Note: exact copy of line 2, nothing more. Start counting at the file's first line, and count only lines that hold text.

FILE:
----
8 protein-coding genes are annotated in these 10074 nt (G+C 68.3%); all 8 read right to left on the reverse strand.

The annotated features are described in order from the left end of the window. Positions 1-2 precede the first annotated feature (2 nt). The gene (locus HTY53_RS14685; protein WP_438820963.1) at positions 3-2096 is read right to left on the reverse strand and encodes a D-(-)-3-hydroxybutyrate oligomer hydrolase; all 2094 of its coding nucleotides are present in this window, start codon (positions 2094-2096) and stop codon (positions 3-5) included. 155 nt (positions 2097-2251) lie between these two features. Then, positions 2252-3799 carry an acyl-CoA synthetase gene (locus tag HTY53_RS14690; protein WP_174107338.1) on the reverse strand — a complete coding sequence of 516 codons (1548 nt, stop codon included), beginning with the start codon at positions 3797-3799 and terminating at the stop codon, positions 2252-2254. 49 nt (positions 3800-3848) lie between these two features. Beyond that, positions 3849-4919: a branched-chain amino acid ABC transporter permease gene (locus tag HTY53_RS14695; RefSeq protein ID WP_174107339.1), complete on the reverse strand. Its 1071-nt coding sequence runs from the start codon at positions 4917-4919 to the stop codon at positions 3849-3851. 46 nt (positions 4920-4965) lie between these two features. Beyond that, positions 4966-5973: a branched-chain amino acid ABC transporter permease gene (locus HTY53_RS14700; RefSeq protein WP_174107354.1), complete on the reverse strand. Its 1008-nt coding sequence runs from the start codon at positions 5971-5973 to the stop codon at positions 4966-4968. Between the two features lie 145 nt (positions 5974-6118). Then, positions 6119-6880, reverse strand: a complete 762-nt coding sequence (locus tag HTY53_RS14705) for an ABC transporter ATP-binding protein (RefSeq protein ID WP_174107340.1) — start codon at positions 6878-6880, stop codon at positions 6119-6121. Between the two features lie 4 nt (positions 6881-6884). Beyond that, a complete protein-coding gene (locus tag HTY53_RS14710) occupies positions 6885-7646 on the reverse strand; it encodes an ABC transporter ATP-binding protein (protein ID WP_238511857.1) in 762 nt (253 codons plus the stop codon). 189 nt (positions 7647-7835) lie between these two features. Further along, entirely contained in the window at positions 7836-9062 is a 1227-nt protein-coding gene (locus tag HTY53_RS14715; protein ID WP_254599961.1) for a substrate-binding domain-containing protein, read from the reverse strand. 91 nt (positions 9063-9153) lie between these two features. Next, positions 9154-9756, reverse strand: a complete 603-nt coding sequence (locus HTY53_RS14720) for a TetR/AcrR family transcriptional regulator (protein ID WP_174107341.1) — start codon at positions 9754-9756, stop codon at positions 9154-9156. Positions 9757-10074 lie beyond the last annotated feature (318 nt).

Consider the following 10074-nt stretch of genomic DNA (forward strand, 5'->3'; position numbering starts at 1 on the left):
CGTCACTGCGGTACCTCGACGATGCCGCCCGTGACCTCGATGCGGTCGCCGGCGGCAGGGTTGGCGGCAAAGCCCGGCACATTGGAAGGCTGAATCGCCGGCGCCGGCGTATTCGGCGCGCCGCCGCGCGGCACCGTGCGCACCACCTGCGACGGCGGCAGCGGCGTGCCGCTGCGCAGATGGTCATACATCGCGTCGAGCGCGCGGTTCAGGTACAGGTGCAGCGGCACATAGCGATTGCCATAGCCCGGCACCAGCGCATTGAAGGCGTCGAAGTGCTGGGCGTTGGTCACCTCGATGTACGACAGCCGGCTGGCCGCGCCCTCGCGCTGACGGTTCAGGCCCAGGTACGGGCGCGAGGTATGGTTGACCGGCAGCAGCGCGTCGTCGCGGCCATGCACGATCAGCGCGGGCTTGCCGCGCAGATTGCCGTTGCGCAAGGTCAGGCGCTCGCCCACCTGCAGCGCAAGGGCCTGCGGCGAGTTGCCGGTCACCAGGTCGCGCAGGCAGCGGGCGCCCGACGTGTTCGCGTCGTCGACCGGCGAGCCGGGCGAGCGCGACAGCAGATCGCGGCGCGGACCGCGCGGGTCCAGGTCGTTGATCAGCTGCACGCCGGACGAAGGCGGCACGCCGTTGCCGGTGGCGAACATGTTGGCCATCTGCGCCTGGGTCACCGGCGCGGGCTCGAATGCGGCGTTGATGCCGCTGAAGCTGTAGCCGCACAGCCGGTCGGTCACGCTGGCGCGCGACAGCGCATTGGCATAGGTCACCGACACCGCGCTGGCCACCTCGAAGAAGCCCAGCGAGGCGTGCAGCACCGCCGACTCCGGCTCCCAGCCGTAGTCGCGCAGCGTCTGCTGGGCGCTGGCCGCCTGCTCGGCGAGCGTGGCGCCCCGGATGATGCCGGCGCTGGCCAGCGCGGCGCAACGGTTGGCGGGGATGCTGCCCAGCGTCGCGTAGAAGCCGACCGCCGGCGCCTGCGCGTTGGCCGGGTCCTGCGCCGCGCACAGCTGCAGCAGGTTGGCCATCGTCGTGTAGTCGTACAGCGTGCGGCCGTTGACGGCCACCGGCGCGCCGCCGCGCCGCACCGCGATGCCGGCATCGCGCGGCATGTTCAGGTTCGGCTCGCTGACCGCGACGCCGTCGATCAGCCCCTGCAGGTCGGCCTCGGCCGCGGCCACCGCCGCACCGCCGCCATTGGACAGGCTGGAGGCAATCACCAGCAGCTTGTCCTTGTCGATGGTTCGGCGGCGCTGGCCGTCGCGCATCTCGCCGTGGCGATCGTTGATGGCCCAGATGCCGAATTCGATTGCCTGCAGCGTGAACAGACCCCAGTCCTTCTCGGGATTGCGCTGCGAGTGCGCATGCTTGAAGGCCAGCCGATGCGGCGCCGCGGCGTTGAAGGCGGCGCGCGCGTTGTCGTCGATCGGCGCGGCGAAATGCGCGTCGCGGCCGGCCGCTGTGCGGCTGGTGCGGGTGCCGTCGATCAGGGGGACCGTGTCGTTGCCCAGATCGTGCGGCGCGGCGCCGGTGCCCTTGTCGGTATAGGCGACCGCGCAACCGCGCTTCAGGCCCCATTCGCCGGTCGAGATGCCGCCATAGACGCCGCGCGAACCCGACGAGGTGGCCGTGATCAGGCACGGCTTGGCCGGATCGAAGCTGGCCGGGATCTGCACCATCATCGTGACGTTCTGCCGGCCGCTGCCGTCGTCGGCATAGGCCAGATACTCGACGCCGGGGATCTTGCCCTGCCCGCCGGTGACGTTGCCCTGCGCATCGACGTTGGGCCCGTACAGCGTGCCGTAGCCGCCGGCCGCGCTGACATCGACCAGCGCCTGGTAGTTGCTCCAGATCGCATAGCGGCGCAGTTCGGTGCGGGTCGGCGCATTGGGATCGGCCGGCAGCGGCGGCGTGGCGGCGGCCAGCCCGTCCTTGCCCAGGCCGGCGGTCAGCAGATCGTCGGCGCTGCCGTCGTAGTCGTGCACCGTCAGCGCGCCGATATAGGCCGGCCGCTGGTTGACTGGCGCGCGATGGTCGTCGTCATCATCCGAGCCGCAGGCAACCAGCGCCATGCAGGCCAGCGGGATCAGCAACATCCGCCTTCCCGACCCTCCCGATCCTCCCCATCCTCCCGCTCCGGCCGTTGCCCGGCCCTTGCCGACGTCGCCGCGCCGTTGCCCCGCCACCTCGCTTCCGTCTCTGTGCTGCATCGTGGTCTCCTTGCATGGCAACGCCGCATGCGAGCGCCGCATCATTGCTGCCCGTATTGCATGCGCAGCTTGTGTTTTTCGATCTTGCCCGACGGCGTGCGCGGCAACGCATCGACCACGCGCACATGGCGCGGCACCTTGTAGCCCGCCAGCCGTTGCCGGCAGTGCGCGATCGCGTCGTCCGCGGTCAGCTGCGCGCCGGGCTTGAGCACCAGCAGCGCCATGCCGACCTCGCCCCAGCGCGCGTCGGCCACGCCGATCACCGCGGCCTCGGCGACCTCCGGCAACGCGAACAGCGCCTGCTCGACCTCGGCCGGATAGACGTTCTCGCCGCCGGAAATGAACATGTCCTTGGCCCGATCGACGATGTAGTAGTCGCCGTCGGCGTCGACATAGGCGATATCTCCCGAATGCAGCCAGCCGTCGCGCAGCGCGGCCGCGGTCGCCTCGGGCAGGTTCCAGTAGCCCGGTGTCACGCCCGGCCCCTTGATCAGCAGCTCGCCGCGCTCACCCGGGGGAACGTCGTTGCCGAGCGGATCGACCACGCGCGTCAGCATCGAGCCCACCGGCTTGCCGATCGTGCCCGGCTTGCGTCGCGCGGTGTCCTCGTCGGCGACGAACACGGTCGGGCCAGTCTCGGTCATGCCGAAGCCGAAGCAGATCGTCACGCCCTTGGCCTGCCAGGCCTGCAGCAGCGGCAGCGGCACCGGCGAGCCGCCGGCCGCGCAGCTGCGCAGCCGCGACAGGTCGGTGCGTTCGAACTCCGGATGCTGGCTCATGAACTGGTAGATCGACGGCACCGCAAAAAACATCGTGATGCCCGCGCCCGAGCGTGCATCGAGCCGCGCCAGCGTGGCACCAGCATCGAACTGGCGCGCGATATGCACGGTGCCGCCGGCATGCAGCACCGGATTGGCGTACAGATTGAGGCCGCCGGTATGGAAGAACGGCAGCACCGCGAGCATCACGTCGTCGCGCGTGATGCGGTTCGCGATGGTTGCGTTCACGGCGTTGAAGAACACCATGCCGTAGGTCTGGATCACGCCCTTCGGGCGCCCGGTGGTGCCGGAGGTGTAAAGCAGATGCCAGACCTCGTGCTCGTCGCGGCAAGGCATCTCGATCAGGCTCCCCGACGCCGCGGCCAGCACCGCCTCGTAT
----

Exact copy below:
The annotated features are described in order from the left end of the window. Positions 1-2 precede the first annotated feature (2 nt). The gene (locus HTY53_RS14685; protein WP_438820963.1) at positions 3-2096 is read right to left on the reverse strand and encodes a D-(-)-3-hydroxybutyrate oligomer hydrolase; all 2094 of its coding nucleotides are present in this window, start codon (positions 2094-2096) and stop codon (positions 3-5) included. 155 nt (positions 2097-2251) lie between these two features. Then, positions 2252-3799 carry an acyl-CoA synthetase gene (locus tag HTY53_RS14690; protein WP_174107338.1) on the reverse strand — a complete coding sequence of 516 codons (1548 nt, stop codon included), beginning with the start codon at positions 3797-3799 and terminating at the stop codon, positions 2252-2254. 49 nt (positions 3800-3848) lie between these two features. Beyond that, positions 3849-4919: a branched-chain amino acid ABC transporter permease gene (locus tag HTY53_RS14695; RefSeq protein ID WP_174107339.1), complete on the reverse strand. Its 1071-nt coding sequence runs from the start codon at positions 4917-4919 to the stop codon at positions 3849-3851. 46 nt (positions 4920-4965) lie between these two features. Beyond that, positions 4966-5973: a branched-chain amino acid ABC transporter permease gene (locus HTY53_RS14700; RefSeq protein WP_174107354.1), complete on the reverse strand. Its 1008-nt coding sequence runs from the start codon at positions 5971-5973 to the stop codon at positions 4966-4968. Between the two features lie 145 nt (positions 5974-6118). Then, positions 6119-6880, reverse strand: a complete 762-nt coding sequence (locus tag HTY53_RS14705) for an ABC transporter ATP-binding protein (RefSeq protein ID WP_174107340.1) — start codon at positions 6878-6880, stop codon at positions 6119-6121. Between the two features lie 4 nt (positions 6881-6884). Beyond that, a complete protein-coding gene (locus tag HTY53_RS14710) occupies positions 6885-7646 on the reverse strand; it encodes an ABC transporter ATP-binding protein (protein ID WP_238511857.1) in 762 nt (253 codons plus the stop codon). 189 nt (positions 7647-7835) lie between these two features. Further along, entirely contained in the window at positions 7836-9062 is a 1227-nt protein-coding gene (locus tag HTY53_RS14715; protein ID WP_254599961.1) for a substrate-binding domain-containing protein, read from the reverse strand. 91 nt (positions 9063-9153) lie between these two features. Next, positions 9154-9756, reverse strand: a complete 603-nt coding sequence (locus HTY53_RS14720) for a TetR/AcrR family transcriptional regulator (protein ID WP_174107341.1) — start codon at positions 9754-9756, stop codon at positions 9154-9156. Positions 9757-10074 lie beyond the last annotated feature (318 nt).